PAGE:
The rooms are so structured in terms of media that the spatial and temporal distances correspond: the screens closest to the cameras show the live transmissions, while those located further away show the image with the 8-second delay. At the same time, the temporal distance of eight seconds defines the spatial distance between the two sets of viewers: a person going over to the other room will see him/herself in one of the images [or images within an image] about to leave the room. The direct correspondence between spatial and temporal distances thus generates a countervailing effect: in the video transmission, spatial and temporal distances are elided and past motivations are kept present.
The time-lag of eight seconds is the outer limit of the neurophysiological short-term memory that forms an immediate part of our present perception and affects this "from within". If you see your behavior eight seconds ago presented on a video monitor "from outside" you will probably therefore not recognize the distance in time but tend to identify your current perception and current behavior with the state eight seconds earlier. Since this leads to inconsistent impressions which you then respond to, you get caught up in a feedback loop. You feel trapped in a state of observation, in which your self-observation is subject to some outside visible control. In this manner, you as the viewer experience yourself as part of a social group of observed observers [instead of, as in the traditional view of art, standing arrested in individual contemplation before an auratic object].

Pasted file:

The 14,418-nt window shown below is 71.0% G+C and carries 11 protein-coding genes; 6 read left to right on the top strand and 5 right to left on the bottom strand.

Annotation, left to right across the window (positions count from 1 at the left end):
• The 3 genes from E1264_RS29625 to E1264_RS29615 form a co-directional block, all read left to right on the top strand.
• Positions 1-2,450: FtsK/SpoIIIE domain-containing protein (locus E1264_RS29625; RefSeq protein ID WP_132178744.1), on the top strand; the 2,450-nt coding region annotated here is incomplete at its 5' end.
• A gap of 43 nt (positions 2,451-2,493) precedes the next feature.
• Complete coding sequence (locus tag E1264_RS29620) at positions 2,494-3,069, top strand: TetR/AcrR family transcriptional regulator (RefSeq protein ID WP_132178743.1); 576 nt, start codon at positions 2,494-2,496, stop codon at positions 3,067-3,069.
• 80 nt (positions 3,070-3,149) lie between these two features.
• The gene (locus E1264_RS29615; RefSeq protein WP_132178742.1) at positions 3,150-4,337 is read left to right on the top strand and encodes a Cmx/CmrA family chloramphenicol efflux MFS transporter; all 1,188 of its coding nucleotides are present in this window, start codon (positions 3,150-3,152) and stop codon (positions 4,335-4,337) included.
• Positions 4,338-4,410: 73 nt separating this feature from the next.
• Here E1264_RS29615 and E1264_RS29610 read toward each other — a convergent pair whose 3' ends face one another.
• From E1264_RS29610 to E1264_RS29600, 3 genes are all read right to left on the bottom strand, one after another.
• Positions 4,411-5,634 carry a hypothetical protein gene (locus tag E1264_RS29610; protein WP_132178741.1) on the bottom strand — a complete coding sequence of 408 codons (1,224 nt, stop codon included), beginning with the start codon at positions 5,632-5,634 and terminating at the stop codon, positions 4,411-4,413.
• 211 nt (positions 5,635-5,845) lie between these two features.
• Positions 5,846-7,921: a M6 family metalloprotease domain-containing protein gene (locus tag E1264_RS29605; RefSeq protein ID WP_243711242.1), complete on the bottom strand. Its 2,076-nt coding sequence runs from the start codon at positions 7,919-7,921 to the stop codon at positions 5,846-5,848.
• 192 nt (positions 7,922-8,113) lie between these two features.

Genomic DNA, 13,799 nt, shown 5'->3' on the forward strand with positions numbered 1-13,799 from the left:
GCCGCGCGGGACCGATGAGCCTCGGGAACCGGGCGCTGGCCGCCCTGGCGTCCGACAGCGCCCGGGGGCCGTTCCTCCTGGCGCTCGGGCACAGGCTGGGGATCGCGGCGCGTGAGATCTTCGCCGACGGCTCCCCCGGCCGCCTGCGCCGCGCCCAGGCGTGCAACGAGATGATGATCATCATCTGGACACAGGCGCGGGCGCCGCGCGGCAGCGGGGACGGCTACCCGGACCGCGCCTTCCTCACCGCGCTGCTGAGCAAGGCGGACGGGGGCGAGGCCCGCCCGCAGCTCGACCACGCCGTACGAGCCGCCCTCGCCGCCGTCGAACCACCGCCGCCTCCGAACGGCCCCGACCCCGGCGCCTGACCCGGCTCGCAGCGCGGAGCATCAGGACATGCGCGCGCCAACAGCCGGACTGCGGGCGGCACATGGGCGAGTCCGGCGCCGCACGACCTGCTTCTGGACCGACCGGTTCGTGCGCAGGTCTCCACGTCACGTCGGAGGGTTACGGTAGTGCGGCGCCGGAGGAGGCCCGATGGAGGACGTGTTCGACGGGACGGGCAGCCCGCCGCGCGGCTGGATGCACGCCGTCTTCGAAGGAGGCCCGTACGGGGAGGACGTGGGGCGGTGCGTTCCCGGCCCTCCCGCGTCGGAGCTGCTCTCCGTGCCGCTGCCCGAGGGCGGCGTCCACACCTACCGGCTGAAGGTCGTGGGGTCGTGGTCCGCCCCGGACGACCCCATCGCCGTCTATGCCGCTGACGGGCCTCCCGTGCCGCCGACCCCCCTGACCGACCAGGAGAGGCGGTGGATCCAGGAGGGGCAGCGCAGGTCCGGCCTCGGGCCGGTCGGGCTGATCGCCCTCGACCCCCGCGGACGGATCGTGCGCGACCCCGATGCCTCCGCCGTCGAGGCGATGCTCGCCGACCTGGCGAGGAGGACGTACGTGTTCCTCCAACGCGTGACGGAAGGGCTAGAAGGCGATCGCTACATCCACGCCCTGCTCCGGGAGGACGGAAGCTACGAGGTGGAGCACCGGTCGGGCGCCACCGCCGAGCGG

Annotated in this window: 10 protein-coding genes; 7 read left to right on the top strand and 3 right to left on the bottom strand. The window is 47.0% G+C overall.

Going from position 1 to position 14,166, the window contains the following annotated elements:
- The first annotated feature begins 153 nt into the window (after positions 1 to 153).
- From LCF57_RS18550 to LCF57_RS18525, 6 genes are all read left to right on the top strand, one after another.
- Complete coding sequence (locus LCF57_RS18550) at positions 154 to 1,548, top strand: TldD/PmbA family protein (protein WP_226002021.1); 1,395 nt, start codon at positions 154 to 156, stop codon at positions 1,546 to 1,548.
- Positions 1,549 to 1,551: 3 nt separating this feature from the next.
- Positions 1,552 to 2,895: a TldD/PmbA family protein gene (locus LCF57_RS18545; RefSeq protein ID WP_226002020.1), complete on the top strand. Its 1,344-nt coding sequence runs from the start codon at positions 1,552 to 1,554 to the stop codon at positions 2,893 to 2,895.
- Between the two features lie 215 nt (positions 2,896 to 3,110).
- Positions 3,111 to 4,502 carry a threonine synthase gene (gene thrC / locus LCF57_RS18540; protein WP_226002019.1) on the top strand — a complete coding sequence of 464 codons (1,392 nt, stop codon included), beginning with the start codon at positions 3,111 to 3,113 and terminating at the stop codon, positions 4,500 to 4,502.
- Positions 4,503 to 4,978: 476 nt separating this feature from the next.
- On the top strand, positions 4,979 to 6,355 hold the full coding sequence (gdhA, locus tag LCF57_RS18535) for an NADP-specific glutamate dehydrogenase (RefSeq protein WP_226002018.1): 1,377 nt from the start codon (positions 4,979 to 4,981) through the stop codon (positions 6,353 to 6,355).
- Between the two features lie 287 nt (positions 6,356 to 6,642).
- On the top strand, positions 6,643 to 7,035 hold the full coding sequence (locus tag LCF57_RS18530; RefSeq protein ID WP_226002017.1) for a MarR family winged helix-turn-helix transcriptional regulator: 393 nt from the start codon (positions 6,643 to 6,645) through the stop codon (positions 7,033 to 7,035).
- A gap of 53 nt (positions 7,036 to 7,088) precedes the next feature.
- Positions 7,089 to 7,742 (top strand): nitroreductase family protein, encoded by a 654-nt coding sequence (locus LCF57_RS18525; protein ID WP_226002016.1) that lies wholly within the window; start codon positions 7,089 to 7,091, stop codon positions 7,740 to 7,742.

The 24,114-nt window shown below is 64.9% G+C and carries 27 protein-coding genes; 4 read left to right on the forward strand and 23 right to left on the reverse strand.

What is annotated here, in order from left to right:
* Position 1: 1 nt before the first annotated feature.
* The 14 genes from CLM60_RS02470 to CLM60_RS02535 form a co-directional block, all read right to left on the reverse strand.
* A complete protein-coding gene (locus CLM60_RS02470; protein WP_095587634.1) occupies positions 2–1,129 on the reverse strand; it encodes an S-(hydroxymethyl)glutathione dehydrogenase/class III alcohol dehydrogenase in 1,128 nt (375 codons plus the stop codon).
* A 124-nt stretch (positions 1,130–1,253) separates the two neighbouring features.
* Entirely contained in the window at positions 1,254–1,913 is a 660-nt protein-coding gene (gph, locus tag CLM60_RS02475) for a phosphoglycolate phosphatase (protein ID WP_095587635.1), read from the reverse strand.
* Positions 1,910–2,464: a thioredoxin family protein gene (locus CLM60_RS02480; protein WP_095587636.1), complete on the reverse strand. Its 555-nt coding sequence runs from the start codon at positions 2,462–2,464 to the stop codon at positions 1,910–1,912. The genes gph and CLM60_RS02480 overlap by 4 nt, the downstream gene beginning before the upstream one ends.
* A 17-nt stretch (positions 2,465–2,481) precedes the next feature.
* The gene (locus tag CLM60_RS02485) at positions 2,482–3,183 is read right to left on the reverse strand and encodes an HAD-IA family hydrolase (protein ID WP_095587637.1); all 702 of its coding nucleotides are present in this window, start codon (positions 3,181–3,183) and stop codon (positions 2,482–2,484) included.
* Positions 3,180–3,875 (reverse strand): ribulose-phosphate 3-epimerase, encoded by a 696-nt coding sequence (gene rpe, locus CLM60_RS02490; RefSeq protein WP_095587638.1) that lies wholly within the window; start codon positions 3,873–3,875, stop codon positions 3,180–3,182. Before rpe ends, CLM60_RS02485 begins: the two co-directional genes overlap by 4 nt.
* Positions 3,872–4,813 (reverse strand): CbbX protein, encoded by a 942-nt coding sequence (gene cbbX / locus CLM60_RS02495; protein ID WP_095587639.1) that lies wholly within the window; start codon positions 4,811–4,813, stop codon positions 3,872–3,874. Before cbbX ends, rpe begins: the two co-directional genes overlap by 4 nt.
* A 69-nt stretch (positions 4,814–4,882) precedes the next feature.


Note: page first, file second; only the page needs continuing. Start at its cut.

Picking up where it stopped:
The way we customarily experience video surveillance [in department stores, on railway platforms, in underground carports, public buildings, hospitals, etc.], we inevitably associate it with the notion of an external observer. Against this background, Graham initially leaves viewers of his installation thinking that they themselves are in the position of external observer watching a different viewing public. This notion is then subjected to criticism owing to the fact that the screen unites the properties of a mirror and a window while subverting both: it is indissolubly linked with the idea of the flow of time and cannot be influenced by the viewer changing the angle of vision. Since when structuring the rooms by means of screen images Graham precludes any symmetrical stalemate of internal observation and a categorically asymmetrical situation of outside observation, in order to evoke both notions at once, a flowing balance emerges of surveyed observance and observed surveillance. Here, the viewer learns to identify the media of surveillance with the psychological effects that it exerts on him/her and other viewers owing to the structural conditions of its usage. Exploring this situation amounts to a process of social learning in which communication between different levels of observation and behavior generates a form of intersubjective intimacy.
[Translated from German by Jeremy Gaines]